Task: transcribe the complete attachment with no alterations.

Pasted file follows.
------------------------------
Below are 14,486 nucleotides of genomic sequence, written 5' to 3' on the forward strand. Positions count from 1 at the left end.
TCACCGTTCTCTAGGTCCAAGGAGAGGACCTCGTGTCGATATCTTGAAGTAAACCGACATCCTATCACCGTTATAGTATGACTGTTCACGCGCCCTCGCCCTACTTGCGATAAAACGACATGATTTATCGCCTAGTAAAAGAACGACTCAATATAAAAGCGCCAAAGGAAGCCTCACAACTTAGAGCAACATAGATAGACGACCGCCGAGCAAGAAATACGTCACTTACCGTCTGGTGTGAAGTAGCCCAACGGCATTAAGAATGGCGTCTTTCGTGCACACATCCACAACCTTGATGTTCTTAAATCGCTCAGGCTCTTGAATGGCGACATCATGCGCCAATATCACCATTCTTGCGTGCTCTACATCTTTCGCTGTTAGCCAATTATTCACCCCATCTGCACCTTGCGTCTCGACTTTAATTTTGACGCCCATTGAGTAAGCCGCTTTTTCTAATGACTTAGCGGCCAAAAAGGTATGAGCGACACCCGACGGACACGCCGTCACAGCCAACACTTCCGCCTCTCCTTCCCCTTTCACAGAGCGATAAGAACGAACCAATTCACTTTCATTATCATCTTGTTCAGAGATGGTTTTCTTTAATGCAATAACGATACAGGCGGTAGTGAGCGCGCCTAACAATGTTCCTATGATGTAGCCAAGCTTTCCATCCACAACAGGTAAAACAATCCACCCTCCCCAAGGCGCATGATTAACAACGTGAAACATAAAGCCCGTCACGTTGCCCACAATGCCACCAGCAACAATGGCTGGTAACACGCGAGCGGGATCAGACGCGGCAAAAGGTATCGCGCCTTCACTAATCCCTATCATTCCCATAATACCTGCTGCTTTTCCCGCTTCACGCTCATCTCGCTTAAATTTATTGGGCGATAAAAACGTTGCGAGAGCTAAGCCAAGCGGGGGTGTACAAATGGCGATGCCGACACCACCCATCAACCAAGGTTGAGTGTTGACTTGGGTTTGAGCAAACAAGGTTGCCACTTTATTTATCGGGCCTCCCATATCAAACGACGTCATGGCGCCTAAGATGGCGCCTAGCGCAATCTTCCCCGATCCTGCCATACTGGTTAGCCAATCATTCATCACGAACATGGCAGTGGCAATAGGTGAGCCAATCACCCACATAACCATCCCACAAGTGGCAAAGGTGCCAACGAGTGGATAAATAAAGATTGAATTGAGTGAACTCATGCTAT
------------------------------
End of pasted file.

Below are 14,486 nucleotides of genomic sequence, written 5' to 3' on the forward strand. Positions count from 1 at the left end.
TCACCGTTCTCTAGGTCCAAGGAGAGGACCTCGTGTCGATATCTTGAAGTAAACCGACATCCTATCACCGTTATAGTATGACTGTTCACGCGCCCTCGCCCTACTTGCGATAAAACGACATGATTTATCGCCTAGTAAAAGAACGACTCAATATAAAAGCGCCAAAGGAAGCCTCACAACTTAGAGCAACATAGATAGACGACCGCCGAGCAAGAAATACGTCACTTACCGTCTGGTGTGAAGTAGCCCAACGGCATTAAGAATGGCGTCTTTCGTGCACACATCCACAACCTTGATGTTCTTAAATCGCTCAGGCTCTTGAATGGCGACATCATGCGCCAATATCACCATTCTTGCGTGCTCTACATCTTTCGCTGTTAGCCAATTATTCACCCCATCTGCACCTTGCGTCTCGACTTTAATTTTGACGCCCATTGAGTAAGCCGCTTTTTCTAATGACTTAGCGGCCAAAAAGGTATGAGCGACACCCGACGGACACGCCGTCACAGCCAACACTTCCGCCTCTCCTTCCCCTTTCACAGAGCGATAAGAACGAACCAATTCACTTTCATTATCATCTTGTTCAGAGATGGTTTTCTTTAATGCAATAACGATACAGGCGGTAGTGAGCGCGCCTAACAATGTTCCTATGATGTAGCCAAGCTTTCCATCCACAACAGGTAAAACAATCCACCCTCCCCAAGGCGCATGATTAACAACGTGAAACATAAAGCCCGTCACGTTGCCCACAATGCCACCAGCAACAATGGCTGGTAACACGCGAGCGGGATCAGACGCGGCAAAAGGTATCGCGCCTTCACTAATCCCTATCATTCCCATAATACCTGCTGCTTTTCCCGCTTCACGCTCATCTCGCTTAAATTTATTGGGCGATAAAAACGTTGCGAGAGCTAAGCCAAGCGGGGGTGTACAAATGGCGATGCCGACACCACCCATCAACCAAGGTTGAGTGTTGACTTGGGTTTGAGCAAACAAGGTTGCCACTTTATTTATCGGGCCTCCCATATCAAACGACGTCATGGCGCCTAAGATGGCGCCTAGCGCAATCTTCCCCGATCCTGCCATACTGGTTAGCCAATCATTCATCACGAACATGGCAGTGGCAATAGGTGAGCCAATCACCCACATAACCATCCCACAAGTGGCAAAGGTGCCAACGAGTGGATAAATAAAGATTGAATTGAGTGAACTCATGCTAT